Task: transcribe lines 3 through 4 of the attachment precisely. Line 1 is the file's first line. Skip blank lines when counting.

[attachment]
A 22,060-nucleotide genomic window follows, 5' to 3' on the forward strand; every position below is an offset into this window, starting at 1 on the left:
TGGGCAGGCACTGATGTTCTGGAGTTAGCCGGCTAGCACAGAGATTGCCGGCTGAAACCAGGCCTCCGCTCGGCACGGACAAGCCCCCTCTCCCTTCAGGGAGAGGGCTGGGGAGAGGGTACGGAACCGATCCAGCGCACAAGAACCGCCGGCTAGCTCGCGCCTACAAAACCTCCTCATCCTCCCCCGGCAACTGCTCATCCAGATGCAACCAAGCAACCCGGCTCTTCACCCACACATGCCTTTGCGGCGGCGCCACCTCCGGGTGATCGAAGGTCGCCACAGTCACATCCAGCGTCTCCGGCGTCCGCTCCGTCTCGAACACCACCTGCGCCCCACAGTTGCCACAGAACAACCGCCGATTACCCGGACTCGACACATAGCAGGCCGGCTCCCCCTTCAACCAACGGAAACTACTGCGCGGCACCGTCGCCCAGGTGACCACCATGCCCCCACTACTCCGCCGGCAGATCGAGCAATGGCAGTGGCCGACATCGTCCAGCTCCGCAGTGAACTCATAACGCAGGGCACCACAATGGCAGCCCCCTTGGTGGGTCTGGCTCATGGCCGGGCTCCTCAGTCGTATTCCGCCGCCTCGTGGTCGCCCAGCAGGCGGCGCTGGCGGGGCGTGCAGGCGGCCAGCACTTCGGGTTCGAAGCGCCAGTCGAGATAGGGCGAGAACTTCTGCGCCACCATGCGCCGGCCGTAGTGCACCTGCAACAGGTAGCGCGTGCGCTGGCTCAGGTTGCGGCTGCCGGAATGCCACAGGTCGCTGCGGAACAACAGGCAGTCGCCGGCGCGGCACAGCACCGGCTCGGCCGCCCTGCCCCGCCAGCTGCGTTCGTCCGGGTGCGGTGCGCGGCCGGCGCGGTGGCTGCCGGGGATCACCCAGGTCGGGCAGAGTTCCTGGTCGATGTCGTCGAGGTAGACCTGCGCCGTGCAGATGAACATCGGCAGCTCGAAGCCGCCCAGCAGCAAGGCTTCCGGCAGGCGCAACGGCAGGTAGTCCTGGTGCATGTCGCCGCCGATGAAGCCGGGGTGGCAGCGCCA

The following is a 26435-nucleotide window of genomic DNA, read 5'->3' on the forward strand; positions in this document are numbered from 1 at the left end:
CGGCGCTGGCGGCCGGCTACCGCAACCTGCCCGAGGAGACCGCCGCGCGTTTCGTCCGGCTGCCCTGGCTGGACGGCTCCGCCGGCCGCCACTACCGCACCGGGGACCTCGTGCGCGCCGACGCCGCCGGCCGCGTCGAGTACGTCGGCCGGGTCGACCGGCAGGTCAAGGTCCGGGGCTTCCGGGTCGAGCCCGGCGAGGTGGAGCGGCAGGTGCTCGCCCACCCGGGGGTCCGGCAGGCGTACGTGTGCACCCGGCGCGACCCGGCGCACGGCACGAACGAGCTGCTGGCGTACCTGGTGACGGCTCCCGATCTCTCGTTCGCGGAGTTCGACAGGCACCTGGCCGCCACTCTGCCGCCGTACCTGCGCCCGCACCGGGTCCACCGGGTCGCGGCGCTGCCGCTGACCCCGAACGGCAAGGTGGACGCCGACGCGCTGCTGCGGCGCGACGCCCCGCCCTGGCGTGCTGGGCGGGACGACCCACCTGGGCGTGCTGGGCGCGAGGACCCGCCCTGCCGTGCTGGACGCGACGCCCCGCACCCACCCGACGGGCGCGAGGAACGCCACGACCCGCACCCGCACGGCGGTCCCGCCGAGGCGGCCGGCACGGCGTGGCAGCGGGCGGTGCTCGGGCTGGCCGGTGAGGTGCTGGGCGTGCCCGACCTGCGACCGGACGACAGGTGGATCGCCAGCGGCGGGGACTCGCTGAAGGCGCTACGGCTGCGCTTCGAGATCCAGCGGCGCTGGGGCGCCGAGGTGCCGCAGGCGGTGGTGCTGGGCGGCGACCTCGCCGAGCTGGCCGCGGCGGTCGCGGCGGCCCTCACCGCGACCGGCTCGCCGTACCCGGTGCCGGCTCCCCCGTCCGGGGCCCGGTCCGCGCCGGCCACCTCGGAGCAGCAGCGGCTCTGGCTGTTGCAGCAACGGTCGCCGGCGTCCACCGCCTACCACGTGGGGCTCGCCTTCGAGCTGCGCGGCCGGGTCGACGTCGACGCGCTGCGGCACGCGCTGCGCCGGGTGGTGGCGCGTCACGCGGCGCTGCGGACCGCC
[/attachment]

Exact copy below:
The following is a 26435-nucleotide window of genomic DNA, read 5'->3' on the forward strand; positions in this document are numbered from 1 at the left end:
CGGCGCTGGCGGCCGGCTACCGCAACCTGCCCGAGGAGACCGCCGCGCGTTTCGTCCGGCTGCCCTGGCTGGACGGCTCCGCCGGCCGCCACTACCGCACCGGGGACCTCGTGCGCGCCGACGCCGCCGGCCGCGTCGAGTACGTCGGCCGGGTCGACCGGCAGGTCAAGGTCCGGGGCTTCCGGGTCGAGCCCGGCGAGGTGGAGCGGCAGGTGCTCGCCCACCCGGGGGTCCGGCAGGCGTACGTGTGCACCCGGCGCGACCCGGCGCACGGCACGAACGAGCTGCTGGCGTACCTGGTGACGGCTCCCGATCTCTCGTTCGCGGAGTTCGACAGGCACCTGGCCGCCACTCTGCCGCCGTACCTGCGCCCGCACCGGGTCCACCGGGTCGCGGCGCTGCCGCTGACCCCGAACGGCAAGGTGGACGCCGACGCGCTGCTGCGGCGCGACGCCCCGCCCTGGCGTGCTGGGCGGGACGACCCACCTGGGCGTGCTGGGCGCGAGGACCCGCCCTGCCGTGCTGGACGCGACGCCCCGCACCCACCCGACGGGCGCGAGGAACGCCACGACCCGCACCCGCACGGCGGTCCCGCCGAGGCGGCCGGCACGGCGTGGCAGCGGGCGGTGCTCGGGCTGGCCGGTGAGGTGCTGGGCGTGCCCGACCTGCGACCGGACGACAGGTGGATCGCCAGCGGCGGGGACTCGCTGAAGGCGCTACGGCTGCGCTTCGAGATCCAGCGGCGCTGGGGCGCCGAGGTGCCGCAGGCGGTGGTGCTGGGCGGCGACCTCGCCGAGCTGGCCGCGGCGGTCGCGGCGGCCCTCACCGCGACCGGCTCGCCGTACCCGGTGCCGGCTCCCCCGTCCGGGGCCCGGTCCGCGCCGGCCACCTCGGAGCAGCAGCGGCTCTGGCTGTTGCAGCAACGGTCGCCGGCGTCCACCGCCTACCACGTGGGGCTCGCCTTCGAGCTGCGCGGCCGGGTCGACGTCGACGCGCTGCGGCACGCGCTGCGCCGGGTGGTGGCGCGTCACGCGGCGCTGCGGACCGCC